One of the most baffling superstitions I've ever heard while living in Japan came from my mother-in-law. One day we were walking on a trail with my kindergarten-aged son when we looked down to see there was an earthworm crossing our path. We stopped, but before I could find a stick to nudge him out of the way, my mother-in-law screamed, grabbed my son, and yelled, "Don't pee on it!".
I didn't know where to start. I think I started by explaining that her grandson doesn't usually make a habit out of dropping trou and piddling on every bug he happens to come across. But, also, was the looming question, why? I mean aside from the fact it's not a cool thing to do to such a tiny creature. Why? So I asked. She went on to lecture me about how little boys like peeing on worms (It's what she said, really.) and how if they do, their little boy parts will swell up and start itching terribly. It's an awful thing, she told me.
Oookay. Keep in mind, this was pre-Internet, so there was no way for me to whip out (heh) my phone and check. I decided it was probably a silly old wives' tale made to keep rambunctious little boys from doing mischievous things. I even heard it a couple times after that fateful day, from different people. But still there was no insight into why this idea even started in the first place. Then one day, many years later, I was watching a Japanese TV show doing a bit about superstitions and this one came up. Read the rest
Here’s a word I learned in English today: hair whorl. Wikipedia defines it as “…a patch of hair growing in a circular direction around a visible center point. Hair whorls occur in most hairy animals, on the body as well as on the head.”
It’s curious that I’ve known the word in Japanese for a very long time now, but I had to look it up in English. The reason I know it in Japanese is because people actually say the word. Friends actually talk about their children’s hair whorls in casual conversation. Also, it’s used in a common idiom and in an curious superstition.
Let’s start off with how to say hair whorl in Japanese. It’s a cute word: tsumuji. I think it has a nicer ring than hair whorl.
Next, the idiom you sometimes hear people use is tsumuji wo mageru, or you could call someone tsumuji magari. Literally, bending or twisting one’s hair whorl. If someone does this, it means they’re being contrary, unreasonable, or unaccommodating. “My little brother is a tsumuji magari. He disagrees with everything I say.” Something like that.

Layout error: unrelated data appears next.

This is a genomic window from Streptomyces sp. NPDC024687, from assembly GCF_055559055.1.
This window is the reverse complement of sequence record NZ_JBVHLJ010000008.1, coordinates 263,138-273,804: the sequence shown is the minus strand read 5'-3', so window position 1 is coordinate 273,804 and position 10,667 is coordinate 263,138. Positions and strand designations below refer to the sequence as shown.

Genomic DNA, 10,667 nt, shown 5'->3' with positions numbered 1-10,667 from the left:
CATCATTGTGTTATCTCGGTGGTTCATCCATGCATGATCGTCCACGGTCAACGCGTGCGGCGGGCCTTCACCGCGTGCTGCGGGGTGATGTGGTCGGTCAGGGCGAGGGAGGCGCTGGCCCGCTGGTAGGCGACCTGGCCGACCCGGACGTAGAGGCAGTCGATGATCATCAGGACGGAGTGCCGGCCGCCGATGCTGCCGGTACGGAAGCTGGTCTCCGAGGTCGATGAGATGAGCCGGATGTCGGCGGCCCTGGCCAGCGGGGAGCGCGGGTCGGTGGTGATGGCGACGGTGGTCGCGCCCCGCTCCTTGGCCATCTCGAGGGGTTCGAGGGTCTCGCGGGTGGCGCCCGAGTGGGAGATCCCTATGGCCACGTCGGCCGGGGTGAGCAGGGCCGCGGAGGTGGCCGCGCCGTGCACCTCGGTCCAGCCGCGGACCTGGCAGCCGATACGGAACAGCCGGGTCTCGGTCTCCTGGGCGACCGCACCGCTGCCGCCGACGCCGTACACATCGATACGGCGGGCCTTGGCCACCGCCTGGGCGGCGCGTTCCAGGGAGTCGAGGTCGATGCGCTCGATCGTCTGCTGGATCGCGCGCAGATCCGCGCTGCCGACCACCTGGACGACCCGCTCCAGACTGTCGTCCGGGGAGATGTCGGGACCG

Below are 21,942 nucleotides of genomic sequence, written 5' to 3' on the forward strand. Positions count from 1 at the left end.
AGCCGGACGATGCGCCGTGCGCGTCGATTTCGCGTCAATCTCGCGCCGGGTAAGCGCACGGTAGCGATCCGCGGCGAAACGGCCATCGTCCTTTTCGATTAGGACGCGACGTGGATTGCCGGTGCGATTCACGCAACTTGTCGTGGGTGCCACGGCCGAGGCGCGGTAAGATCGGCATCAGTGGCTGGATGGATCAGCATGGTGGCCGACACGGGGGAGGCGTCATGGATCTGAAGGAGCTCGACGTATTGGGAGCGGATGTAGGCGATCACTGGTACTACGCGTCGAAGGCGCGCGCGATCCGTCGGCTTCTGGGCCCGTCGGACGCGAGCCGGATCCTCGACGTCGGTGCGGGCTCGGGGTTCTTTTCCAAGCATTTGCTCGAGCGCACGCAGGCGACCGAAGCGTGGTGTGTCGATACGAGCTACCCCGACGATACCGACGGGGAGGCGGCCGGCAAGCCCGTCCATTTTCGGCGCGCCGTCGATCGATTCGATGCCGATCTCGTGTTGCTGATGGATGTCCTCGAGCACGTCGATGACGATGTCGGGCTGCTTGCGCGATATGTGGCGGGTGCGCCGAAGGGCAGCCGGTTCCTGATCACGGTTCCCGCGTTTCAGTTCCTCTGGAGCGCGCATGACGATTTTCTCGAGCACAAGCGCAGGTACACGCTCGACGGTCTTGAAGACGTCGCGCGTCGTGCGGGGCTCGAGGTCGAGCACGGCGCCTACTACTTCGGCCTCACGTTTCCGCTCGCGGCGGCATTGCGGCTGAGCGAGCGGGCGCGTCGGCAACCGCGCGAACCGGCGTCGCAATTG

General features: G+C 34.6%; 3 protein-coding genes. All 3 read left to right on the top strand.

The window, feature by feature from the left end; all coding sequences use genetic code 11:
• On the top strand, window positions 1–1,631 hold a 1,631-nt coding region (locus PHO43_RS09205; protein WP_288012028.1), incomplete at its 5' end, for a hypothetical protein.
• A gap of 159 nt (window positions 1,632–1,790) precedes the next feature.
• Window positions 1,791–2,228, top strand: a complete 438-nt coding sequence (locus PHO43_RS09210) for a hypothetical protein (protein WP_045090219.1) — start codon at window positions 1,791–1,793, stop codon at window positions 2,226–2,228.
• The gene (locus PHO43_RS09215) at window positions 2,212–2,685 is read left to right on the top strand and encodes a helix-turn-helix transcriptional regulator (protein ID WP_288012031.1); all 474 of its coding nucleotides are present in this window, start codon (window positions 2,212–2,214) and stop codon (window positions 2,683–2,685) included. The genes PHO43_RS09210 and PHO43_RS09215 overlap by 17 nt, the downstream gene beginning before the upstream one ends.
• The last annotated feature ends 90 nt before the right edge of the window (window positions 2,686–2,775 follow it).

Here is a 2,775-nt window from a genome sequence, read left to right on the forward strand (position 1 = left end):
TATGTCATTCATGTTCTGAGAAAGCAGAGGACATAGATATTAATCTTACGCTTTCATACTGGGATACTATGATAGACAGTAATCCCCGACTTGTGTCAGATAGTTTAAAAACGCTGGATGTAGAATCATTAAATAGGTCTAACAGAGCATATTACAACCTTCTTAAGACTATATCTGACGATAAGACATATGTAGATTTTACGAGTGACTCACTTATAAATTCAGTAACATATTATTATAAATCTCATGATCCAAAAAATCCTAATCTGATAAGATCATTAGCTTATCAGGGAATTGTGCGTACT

The superstition, on the other hand, is one you'll hear Japanese children giggling about. That is, you should never press on your friend’s hair whorl. Why? Well, the jury is out on which of the following will happen, but neither sound good. It’s said if you push on a person’s hair whorl, they’ll either go bald or come down with a bad case of diarrhea. Read the rest
Above, the soundtrack for today, composed by Harry Manfredini in 1980 and covered by Trent Reznor and Atticus Ross below.
Here's another special bonus:
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Above, the soundtrack for today, composed by Harry Manfredini in 1980. Read the rest
In 1818, Jacques Auguste Simon Collin de Plancy published his Dictionnaire Infernal, but it wasn't until Henry Plon's sixth printing in 1863 that the book got its now-infamous illustrations, which are a world of wonderful. Read the rest
This interview with "author, photographer, and ossuary expert" Paul Koudounaris is a trove of weird stories about the things people get up to with their local mummies, haunted skulls, and other "miracle-performing" remains:
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They’re not all like that. One of the more outlandish stories is about a guy who got to be called “pene grande,” which means “big dick.” He was a mummy famed in life for having a big penis. People would go down to the Palermo Catacombs and treat him as the patron saint of big cocks. Finally a newlywed woman came to see him because she was married to a guy who was not well-endowed. She took a cloth and rubbed it on the mummy’s dick, and then rubbed it on her husband’s dick. The next time she had sex with her husband, his penis seemed larger and fuller and she was about to orgasm except that at that moment she looked up and saw it was actually the ghost on top of her. Everyone thought she was crazy, but then it happened again the next time she had sex. They had to set up an exorcism for this ghost.